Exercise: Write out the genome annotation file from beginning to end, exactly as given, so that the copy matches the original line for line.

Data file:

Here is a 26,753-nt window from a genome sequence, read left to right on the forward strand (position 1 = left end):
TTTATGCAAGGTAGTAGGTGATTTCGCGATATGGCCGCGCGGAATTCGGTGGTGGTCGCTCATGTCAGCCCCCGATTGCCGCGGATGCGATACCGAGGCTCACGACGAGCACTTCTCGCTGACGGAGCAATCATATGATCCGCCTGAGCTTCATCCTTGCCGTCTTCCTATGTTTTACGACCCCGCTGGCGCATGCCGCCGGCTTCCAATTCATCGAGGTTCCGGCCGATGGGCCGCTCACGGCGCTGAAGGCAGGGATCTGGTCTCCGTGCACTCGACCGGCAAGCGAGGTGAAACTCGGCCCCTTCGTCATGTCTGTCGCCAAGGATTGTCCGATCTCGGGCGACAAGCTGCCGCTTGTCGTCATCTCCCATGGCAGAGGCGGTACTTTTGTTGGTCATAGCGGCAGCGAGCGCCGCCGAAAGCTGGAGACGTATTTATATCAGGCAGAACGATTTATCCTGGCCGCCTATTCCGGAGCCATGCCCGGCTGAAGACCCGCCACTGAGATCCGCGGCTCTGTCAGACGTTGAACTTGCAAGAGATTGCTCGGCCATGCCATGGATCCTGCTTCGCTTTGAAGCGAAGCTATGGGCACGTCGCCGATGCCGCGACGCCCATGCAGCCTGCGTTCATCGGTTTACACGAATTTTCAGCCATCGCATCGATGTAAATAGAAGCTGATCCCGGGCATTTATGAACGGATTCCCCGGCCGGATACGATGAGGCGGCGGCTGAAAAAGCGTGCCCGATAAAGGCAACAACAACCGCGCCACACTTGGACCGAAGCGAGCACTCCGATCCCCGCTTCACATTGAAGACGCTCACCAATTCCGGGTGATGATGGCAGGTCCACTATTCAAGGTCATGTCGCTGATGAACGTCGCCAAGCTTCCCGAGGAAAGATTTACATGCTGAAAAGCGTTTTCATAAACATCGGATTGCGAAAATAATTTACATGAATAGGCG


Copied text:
Here is a 26,753-nt window from a genome sequence, read left to right on the forward strand (position 1 = left end):
TTTATGCAAGGTAGTAGGTGATTTCGCGATATGGCCGCGCGGAATTCGGTGGTGGTCGCTCATGTCAGCCCCCGATTGCCGCGGATGCGATACCGAGGCTCACGACGAGCACTTCTCGCTGACGGAGCAATCATATGATCCGCCTGAGCTTCATCCTTGCCGTCTTCCTATGTTTTACGACCCCGCTGGCGCATGCCGCCGGCTTCCAATTCATCGAGGTTCCGGCCGATGGGCCGCTCACGGCGCTGAAGGCAGGGATCTGGTCTCCGTGCACTCGACCGGCAAGCGAGGTGAAACTCGGCCCCTTCGTCATGTCTGTCGCCAAGGATTGTCCGATCTCGGGCGACAAGCTGCCGCTTGTCGTCATCTCCCATGGCAGAGGCGGTACTTTTGTTGGTCATAGCGGCAGCGAGCGCCGCCGAAAGCTGGAGACGTATTTATATCAGGCAGAACGATTTATCCTGGCCGCCTATTCCGGAGCCATGCCCGGCTGAAGACCCGCCACTGAGATCCGCGGCTCTGTCAGACGTTGAACTTGCAAGAGATTGCTCGGCCATGCCATGGATCCTGCTTCGCTTTGAAGCGAAGCTATGGGCACGTCGCCGATGCCGCGACGCCCATGCAGCCTGCGTTCATCGGTTTACACGAATTTTCAGCCATCGCATCGATGTAAATAGAAGCTGATCCCGGGCATTTATGAACGGATTCCCCGGCCGGATACGATGAGGCGGCGGCTGAAAAAGCGTGCCCGATAAAGGCAACAACAACCGCGCCACACTTGGACCGAAGCGAGCACTCCGATCCCCGCTTCACATTGAAGACGCTCACCAATTCCGGGTGATGATGGCAGGTCCACTATTCAAGGTCATGTCGCTGATGAACGTCGCCAAGCTTCCCGAGGAAAGATTTACATGCTGAAAAGCGTTTTCATAAACATCGGATTGCGAAAATAATTTACATGAATAGGCG